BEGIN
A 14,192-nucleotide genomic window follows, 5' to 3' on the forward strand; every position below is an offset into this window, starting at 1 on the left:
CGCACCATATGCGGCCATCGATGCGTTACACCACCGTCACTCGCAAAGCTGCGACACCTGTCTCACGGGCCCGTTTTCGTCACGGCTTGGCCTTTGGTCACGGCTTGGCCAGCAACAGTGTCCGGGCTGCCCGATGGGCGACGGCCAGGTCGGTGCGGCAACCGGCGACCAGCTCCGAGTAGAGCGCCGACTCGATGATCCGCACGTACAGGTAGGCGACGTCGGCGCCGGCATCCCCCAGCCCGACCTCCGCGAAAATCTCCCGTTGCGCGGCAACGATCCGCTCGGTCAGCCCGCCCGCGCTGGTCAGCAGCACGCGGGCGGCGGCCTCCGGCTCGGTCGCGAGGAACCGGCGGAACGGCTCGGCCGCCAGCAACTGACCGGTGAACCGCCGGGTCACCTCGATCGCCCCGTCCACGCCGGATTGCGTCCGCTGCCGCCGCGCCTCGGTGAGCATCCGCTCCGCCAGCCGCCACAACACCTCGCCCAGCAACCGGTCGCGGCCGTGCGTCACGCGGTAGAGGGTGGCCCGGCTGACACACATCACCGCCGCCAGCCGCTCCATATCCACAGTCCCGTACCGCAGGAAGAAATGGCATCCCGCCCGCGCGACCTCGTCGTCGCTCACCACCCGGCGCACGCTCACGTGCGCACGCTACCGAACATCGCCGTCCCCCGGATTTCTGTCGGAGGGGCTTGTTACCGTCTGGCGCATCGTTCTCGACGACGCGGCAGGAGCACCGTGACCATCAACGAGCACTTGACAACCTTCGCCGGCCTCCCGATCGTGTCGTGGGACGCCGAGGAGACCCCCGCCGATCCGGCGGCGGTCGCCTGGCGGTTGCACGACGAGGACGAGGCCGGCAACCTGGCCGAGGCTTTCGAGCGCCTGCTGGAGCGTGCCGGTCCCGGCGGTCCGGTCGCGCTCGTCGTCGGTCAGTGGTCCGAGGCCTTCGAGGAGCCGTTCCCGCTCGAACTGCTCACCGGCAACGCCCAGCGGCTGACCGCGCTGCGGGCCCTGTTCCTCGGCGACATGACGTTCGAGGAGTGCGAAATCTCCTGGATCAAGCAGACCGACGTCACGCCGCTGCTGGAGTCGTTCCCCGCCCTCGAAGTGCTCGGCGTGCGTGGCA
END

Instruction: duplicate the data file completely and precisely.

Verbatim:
A 14,192-nucleotide genomic window follows, 5' to 3' on the forward strand; every position below is an offset into this window, starting at 1 on the left:
CGCACCATATGCGGCCATCGATGCGTTACACCACCGTCACTCGCAAAGCTGCGACACCTGTCTCACGGGCCCGTTTTCGTCACGGCTTGGCCTTTGGTCACGGCTTGGCCAGCAACAGTGTCCGGGCTGCCCGATGGGCGACGGCCAGGTCGGTGCGGCAACCGGCGACCAGCTCCGAGTAGAGCGCCGACTCGATGATCCGCACGTACAGGTAGGCGACGTCGGCGCCGGCATCCCCCAGCCCGACCTCCGCGAAAATCTCCCGTTGCGCGGCAACGATCCGCTCGGTCAGCCCGCCCGCGCTGGTCAGCAGCACGCGGGCGGCGGCCTCCGGCTCGGTCGCGAGGAACCGGCGGAACGGCTCGGCCGCCAGCAACTGACCGGTGAACCGCCGGGTCACCTCGATCGCCCCGTCCACGCCGGATTGCGTCCGCTGCCGCCGCGCCTCGGTGAGCATCCGCTCCGCCAGCCGCCACAACACCTCGCCCAGCAACCGGTCGCGGCCGTGCGTCACGCGGTAGAGGGTGGCCCGGCTGACACACATCACCGCCGCCAGCCGCTCCATATCCACAGTCCCGTACCGCAGGAAGAAATGGCATCCCGCCCGCGCGACCTCGTCGTCGCTCACCACCCGGCGCACGCTCACGTGCGCACGCTACCGAACATCGCCGTCCCCCGGATTTCTGTCGGAGGGGCTTGTTACCGTCTGGCGCATCGTTCTCGACGACGCGGCAGGAGCACCGTGACCATCAACGAGCACTTGACAACCTTCGCCGGCCTCCCGATCGTGTCGTGGGACGCCGAGGAGACCCCCGCCGATCCGGCGGCGGTCGCCTGGCGGTTGCACGACGAGGACGAGGCCGGCAACCTGGCCGAGGCTTTCGAGCGCCTGCTGGAGCGTGCCGGTCCCGGCGGTCCGGTCGCGCTCGTCGTCGGTCAGTGGTCCGAGGCCTTCGAGGAGCCGTTCCCGCTCGAACTGCTCACCGGCAACGCCCAGCGGCTGACCGCGCTGCGGGCCCTGTTCCTCGGCGACATGACGTTCGAGGAGTGCGAAATCTCCTGGATCAAGCAGACCGACGTCACGCCGCTGCTGGAGTCGTTCCCCGCCCTCGAAGTGCTCGGCGTGCGTGGCA